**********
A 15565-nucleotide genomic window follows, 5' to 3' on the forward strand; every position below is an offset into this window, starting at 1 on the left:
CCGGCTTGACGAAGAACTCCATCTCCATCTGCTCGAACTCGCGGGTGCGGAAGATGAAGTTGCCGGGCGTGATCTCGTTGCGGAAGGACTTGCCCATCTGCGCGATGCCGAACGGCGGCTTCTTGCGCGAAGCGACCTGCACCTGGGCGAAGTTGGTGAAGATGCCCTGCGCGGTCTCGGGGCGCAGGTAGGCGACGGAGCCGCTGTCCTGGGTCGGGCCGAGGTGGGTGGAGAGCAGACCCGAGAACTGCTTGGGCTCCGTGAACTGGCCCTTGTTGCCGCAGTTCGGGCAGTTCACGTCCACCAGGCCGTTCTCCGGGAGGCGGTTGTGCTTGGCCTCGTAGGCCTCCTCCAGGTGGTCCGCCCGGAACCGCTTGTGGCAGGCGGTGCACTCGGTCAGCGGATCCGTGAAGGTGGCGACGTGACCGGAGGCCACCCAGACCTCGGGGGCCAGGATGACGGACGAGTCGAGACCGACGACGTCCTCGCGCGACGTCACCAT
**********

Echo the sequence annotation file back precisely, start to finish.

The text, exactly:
A 15565-nucleotide genomic window follows, 5' to 3' on the forward strand; every position below is an offset into this window, starting at 1 on the left:
CCGGCTTGACGAAGAACTCCATCTCCATCTGCTCGAACTCGCGGGTGCGGAAGATGAAGTTGCCGGGCGTGATCTCGTTGCGGAAGGACTTGCCCATCTGCGCGATGCCGAACGGCGGCTTCTTGCGCGAAGCGACCTGCACCTGGGCGAAGTTGGTGAAGATGCCCTGCGCGGTCTCGGGGCGCAGGTAGGCGACGGAGCCGCTGTCCTGGGTCGGGCCGAGGTGGGTGGAGAGCAGACCCGAGAACTGCTTGGGCTCCGTGAACTGGCCCTTGTTGCCGCAGTTCGGGCAGTTCACGTCCACCAGGCCGTTCTCCGGGAGGCGGTTGTGCTTGGCCTCGTAGGCCTCCTCCAGGTGGTCCGCCCGGAACCGCTTGTGGCAGGCGGTGCACTCGGTCAGCGGATCCGTGAAGGTGGCGACGTGACCGGAGGCCACCCAGACCTCGGGGGCCAGGATGACGGACGAGTCGAGACCGACGACGTCCTCGCGCGACGTCACCAT